Growing up Catholic I was always fascinated by St. Francis of Assisi. My mom would say this is because I loved his love for animals. He is often depicted in paintings and sculptures as being surrounded by small animals. There are stories of how he saved a village by taming a vicious wolf and how he preached to flocks of birds. Also, I’m high on the strength referred to as “appreciation of beauty” and no doubt I was enjoying learning about someone who shared this strength.
I’ve had the opportunity to counsel many Franciscan priests, friars, and leaders over the years, and as a whole, there are a number of positive qualities I would use to describe them. One, in particular, stands out: gentleness.
Perhaps these men and women are following in the footsteps of their cherished saint? More on this later.
Today, October 4th, is the feast day of St. Francis of Assisi. Feast days are times to remember and celebrate the benefits that the saint brought forth to the world. St. Francis is regarded as the patron saint of animals and of the environment, therefore, people tend to pray in his name when they have a wounded or sick animal or around issues of climate change.
In his short life (about 44 years), St. Francis founded religious communities for both men and women. Despite being an influential leader, he emphasized and lived a humble life of poverty. He was not afraid to connect with people of other faiths and was deeply caring for the environment and all living beings. He was so dedicated to living life in a Christ-like way—some say more than any other human being—that he is sometimes remembered as alter Christus (“another Christ”).
When the average person hears the word “saint,” one of the first to usually come to mind is St. Francis. Stories of his life abound in works of art, movies, music, and writings. Despite his fame, no one seems to say much about his character strengths—who he was at his core.
Let’s examine St. Francis through the lens of his core character. To do this, a Franciscan scholar, someone who knows more about the details, nuances, and psyche of St. Francis than anyone, Jean Francois Godet-Calogeras, took on a unique project. Jean Francois took the gold-standard test for measuring character strengths, the VIA Survey, as if he were St. Francis of Assisi. The results are very interesting. Here are some of the details that shed light on the character of this fascinating saint.
1.) Lots of high strengths!
First, there are so many highly rated character strengths it poses challenges to those interpreting the results. There are several potential meanings for this but the one that’s most likely in this situation is that St. Francis was a character-driven person. He lived and preached goodness. He insisted on living in poverty which kept him balanced and grounded. This helped him to simultaneously achieve many things and maintain a focus on spirituality and living a life of many strengths.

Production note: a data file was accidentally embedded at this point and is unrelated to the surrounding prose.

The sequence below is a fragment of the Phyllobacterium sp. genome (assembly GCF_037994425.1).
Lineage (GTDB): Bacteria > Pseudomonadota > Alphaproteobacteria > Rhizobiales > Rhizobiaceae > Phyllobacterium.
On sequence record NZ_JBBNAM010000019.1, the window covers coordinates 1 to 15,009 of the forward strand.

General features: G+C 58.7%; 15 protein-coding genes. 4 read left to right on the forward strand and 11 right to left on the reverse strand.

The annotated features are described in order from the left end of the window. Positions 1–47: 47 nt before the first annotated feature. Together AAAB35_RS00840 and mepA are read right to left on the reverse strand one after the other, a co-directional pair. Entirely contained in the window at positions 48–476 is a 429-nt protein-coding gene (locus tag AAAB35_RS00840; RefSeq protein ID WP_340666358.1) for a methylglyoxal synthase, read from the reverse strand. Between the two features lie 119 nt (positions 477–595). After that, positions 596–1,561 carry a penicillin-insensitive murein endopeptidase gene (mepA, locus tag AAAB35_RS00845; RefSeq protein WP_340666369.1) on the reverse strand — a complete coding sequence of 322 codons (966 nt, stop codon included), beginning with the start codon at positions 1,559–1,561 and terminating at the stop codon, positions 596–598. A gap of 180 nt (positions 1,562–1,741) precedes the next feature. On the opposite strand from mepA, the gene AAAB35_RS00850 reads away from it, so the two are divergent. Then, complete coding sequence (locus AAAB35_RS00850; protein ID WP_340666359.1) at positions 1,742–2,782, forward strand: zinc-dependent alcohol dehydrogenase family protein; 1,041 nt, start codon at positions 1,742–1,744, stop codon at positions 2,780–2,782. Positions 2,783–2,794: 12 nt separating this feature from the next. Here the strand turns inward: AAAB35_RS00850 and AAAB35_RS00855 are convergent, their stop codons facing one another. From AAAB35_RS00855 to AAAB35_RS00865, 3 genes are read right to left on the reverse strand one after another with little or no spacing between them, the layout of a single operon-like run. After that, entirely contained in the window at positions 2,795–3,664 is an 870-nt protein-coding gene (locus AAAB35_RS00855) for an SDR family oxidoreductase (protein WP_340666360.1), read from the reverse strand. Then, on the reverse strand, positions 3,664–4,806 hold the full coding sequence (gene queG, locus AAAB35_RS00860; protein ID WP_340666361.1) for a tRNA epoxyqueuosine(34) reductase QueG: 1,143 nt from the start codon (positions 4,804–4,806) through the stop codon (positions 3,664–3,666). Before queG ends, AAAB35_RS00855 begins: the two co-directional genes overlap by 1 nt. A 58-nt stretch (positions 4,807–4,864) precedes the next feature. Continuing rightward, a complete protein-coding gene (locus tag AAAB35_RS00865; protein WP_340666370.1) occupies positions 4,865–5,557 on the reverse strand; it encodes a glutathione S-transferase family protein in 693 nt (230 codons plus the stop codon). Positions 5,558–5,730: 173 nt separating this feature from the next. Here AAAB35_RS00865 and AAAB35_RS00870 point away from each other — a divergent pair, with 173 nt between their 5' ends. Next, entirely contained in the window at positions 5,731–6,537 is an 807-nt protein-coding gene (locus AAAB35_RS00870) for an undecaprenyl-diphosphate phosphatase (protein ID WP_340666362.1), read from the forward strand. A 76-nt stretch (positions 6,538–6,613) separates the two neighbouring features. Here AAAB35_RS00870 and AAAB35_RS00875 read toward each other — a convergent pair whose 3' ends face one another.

2.) Signature strengths
It has been found in scientific studies that those strengths highest in one’s VIA Survey profile are signature strengths—those most essential to who you are. St. Francis’ 5 highest strengths, all tied for #1, slightly beating out the others, are (in no particular order): appreciation of beauty/excellence, love, gratitude, spirituality, and zest.
This returns me to my observation of Franciscans I made earlier on gentleness. While gentleness is not a specific character strength, it might be best described as a “compound strength”—a combination of several character strengths. Perhaps many of these top strengths of St. Francis—when brought together—reflect gentleness? Someone who is grounded in gratitude yet looks outside themselves to connect with the sacred (spirituality) and with the “little things” in nature (appreciation of beauty) while maintaining a high level of warmth and care in how they treat others (love)?
Another observation is that these 5 strengths strongly represent heart-oriented strengths. Heart strengths are those character strengths that are more emotion-based and easily felt in our bodies. They tend to be humanity-oriented and important for connecting with others.
3.) More signature strengths
Closely following the top 5 strengths is another cluster of 5 strengths that perhaps round out the unique character of St. Francis. These are bravery, curiosity, humor, judgment/critical thinking, and kindness. These strengths show St. Francis was not afraid to take risks and to face opposition. At the same time, he had strong capacities for connecting with others, as well as offering support and care for them. He was able to balance his expression of heart with an expression of mind, logic, and analysis.
Making it Practical
We know that one of the most important ways to enable character strengths is through role modeling. Many people—Christians and non-Christians alike—uphold St. Francis of Assisi as a role model. Having a greater sense of the signature strengths of St. Francis can give us something substantive (and realistic) to pursue. Rather than trying to "be him," try to be more like his best qualities.
How might you be like St. Francis and bring forth more gratitude or appreciation for beauty in your life? How about enabling your love, spirituality, or zest? It just might make you more gentle.
Special thanks to Jean-Francois Godet-Calogeras for engaging in this project several years ago. Extra special thanks to positive psychology researcher, Professor Charles Walker of St. Bonaventure University, who conceived of this project, around the question—what would happen if a leading scholar/historian of an influential person took the VIA Survey of character strengths on their behalf?
Stay tuned for more projects like this one in the future!